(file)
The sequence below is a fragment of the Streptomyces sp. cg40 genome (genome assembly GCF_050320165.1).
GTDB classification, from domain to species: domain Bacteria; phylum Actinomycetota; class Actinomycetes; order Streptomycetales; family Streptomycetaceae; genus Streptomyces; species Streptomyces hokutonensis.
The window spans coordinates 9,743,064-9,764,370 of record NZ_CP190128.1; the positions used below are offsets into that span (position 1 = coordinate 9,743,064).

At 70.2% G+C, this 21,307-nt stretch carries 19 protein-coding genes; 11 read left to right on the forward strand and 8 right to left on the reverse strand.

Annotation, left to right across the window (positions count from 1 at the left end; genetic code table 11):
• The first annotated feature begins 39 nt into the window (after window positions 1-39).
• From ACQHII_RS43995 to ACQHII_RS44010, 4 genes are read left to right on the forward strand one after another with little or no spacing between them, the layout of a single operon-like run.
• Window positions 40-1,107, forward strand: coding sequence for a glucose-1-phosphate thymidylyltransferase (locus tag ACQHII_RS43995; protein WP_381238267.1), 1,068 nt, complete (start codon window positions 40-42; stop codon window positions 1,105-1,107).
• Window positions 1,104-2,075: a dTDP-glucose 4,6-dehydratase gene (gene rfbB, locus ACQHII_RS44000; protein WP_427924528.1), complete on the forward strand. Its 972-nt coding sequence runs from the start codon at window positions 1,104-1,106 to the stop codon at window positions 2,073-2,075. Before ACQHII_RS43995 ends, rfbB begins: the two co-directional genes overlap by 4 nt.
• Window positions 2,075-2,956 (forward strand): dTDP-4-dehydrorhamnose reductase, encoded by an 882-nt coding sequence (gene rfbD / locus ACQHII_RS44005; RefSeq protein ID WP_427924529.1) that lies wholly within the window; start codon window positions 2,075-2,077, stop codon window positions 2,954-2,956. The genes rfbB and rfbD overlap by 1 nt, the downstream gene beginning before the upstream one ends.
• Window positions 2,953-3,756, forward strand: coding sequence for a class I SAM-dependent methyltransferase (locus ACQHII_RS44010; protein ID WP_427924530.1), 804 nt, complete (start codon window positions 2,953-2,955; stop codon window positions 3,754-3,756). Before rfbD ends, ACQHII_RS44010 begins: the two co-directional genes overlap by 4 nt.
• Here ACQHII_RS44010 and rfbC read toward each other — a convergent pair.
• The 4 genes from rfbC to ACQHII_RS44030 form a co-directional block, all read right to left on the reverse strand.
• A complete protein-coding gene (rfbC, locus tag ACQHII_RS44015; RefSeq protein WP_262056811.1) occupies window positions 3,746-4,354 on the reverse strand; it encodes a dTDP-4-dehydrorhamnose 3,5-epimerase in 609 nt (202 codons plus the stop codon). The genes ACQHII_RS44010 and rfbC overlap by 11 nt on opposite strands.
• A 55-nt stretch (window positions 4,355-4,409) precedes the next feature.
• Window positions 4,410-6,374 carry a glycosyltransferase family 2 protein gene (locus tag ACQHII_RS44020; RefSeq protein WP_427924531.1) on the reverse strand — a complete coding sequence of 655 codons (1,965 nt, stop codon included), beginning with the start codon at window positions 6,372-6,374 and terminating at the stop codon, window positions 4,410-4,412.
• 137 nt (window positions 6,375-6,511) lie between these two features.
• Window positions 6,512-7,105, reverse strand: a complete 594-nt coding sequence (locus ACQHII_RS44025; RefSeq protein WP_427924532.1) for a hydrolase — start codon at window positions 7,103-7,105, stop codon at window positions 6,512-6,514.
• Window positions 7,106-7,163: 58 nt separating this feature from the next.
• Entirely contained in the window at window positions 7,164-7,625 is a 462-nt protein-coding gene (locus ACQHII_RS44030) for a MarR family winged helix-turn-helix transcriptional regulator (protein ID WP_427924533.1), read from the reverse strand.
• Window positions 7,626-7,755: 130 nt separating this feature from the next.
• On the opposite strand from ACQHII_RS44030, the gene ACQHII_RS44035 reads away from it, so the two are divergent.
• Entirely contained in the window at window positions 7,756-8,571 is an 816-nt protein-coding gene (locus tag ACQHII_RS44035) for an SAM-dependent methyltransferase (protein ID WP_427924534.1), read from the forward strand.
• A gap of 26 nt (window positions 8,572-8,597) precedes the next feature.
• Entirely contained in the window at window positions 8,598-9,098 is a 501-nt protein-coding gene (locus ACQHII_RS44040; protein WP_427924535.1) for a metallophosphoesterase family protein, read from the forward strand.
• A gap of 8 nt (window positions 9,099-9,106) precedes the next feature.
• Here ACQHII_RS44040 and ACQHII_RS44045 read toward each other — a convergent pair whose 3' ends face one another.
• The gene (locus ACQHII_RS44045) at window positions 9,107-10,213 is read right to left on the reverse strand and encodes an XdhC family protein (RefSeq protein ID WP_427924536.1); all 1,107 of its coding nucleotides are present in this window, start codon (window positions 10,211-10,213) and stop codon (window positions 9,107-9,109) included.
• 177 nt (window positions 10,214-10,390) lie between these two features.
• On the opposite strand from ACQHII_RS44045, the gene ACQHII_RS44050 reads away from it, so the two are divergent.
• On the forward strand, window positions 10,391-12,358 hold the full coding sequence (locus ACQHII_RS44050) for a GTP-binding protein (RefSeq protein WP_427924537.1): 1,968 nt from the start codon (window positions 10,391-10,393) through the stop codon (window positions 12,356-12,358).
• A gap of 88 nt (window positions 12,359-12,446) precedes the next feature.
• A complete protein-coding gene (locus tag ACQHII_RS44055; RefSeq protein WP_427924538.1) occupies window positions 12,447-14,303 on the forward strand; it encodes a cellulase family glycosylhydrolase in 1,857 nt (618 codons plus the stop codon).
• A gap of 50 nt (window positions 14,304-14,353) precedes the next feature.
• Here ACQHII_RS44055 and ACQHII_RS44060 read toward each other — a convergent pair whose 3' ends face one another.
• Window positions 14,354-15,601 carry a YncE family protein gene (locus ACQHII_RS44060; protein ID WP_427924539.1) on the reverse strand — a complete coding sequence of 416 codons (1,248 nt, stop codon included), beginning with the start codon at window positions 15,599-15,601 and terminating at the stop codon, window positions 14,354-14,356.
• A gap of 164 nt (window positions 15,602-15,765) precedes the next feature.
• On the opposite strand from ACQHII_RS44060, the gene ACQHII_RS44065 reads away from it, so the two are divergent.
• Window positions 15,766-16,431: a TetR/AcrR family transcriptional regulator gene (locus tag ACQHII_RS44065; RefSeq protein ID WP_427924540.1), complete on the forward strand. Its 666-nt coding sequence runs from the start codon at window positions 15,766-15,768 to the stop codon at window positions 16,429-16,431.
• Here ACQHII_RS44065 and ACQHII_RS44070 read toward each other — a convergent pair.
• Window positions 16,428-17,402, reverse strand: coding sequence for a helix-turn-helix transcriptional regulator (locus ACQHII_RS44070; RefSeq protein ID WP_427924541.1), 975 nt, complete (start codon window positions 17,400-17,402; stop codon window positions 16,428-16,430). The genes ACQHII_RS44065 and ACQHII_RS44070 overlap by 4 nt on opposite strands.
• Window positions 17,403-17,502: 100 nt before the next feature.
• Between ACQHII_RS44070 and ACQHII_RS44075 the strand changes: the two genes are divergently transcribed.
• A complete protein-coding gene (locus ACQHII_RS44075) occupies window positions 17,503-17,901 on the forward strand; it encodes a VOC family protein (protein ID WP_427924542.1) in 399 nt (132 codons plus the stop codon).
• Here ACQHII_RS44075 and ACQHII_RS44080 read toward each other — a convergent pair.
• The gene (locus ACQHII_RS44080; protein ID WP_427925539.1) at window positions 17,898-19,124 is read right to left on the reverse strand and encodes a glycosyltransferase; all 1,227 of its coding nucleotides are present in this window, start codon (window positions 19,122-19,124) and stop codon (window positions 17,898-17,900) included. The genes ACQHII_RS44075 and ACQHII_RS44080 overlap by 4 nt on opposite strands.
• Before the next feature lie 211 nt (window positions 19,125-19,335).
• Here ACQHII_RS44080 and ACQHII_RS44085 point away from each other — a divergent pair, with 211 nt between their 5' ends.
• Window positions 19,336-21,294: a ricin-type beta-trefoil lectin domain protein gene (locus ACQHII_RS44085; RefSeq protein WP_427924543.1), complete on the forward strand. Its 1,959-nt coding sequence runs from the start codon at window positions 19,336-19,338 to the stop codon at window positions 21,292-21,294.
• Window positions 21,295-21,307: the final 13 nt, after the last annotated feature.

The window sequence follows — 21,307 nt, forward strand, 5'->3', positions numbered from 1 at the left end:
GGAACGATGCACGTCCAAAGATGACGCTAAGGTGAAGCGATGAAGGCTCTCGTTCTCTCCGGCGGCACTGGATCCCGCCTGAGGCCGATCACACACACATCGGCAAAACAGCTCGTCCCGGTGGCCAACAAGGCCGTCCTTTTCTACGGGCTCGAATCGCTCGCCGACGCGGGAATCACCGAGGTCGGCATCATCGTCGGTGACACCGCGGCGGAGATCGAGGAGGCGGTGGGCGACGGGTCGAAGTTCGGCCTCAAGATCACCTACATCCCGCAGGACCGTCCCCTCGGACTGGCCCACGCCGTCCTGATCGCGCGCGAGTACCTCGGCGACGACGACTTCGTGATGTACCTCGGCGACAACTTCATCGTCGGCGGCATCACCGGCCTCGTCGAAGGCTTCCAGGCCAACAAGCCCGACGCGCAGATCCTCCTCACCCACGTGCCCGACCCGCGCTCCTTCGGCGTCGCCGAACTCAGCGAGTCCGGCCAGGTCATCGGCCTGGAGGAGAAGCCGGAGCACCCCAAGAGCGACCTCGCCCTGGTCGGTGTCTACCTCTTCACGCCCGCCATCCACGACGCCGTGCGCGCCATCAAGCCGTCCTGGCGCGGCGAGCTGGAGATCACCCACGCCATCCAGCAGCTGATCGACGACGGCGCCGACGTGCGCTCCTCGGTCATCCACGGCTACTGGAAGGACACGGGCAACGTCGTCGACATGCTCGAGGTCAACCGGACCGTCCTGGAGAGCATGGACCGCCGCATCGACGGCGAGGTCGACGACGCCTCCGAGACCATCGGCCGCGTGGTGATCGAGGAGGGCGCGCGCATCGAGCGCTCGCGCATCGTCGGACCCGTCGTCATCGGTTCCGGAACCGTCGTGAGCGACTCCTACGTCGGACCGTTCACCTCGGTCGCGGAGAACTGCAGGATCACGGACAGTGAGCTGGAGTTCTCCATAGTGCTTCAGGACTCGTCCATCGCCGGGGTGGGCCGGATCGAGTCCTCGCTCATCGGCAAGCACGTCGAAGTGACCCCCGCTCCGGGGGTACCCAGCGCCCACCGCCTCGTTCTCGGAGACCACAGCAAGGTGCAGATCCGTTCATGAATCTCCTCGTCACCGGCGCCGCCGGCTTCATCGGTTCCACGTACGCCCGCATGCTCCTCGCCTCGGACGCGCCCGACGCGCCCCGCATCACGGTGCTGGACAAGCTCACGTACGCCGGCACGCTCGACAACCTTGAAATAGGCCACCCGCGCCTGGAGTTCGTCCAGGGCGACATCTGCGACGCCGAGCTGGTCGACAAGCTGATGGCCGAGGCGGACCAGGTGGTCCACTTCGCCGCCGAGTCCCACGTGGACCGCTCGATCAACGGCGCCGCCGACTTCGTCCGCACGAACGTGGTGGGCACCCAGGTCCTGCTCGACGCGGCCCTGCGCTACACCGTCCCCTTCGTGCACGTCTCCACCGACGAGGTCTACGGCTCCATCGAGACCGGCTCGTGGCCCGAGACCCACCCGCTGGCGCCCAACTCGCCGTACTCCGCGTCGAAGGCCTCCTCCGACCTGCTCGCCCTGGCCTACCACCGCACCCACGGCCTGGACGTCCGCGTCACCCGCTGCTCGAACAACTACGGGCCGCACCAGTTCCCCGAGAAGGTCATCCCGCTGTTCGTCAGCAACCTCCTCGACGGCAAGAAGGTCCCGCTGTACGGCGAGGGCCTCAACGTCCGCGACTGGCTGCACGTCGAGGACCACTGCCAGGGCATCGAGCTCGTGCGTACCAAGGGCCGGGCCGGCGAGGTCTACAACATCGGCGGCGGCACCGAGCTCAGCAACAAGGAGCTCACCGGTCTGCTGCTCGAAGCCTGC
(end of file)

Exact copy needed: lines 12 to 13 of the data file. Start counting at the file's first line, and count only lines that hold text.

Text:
• Here ACQHII_RS44010 and rfbC read toward each other — a convergent pair.
• The 4 genes from rfbC to ACQHII_RS44030 form a co-directional block, all read right to left on the reverse strand.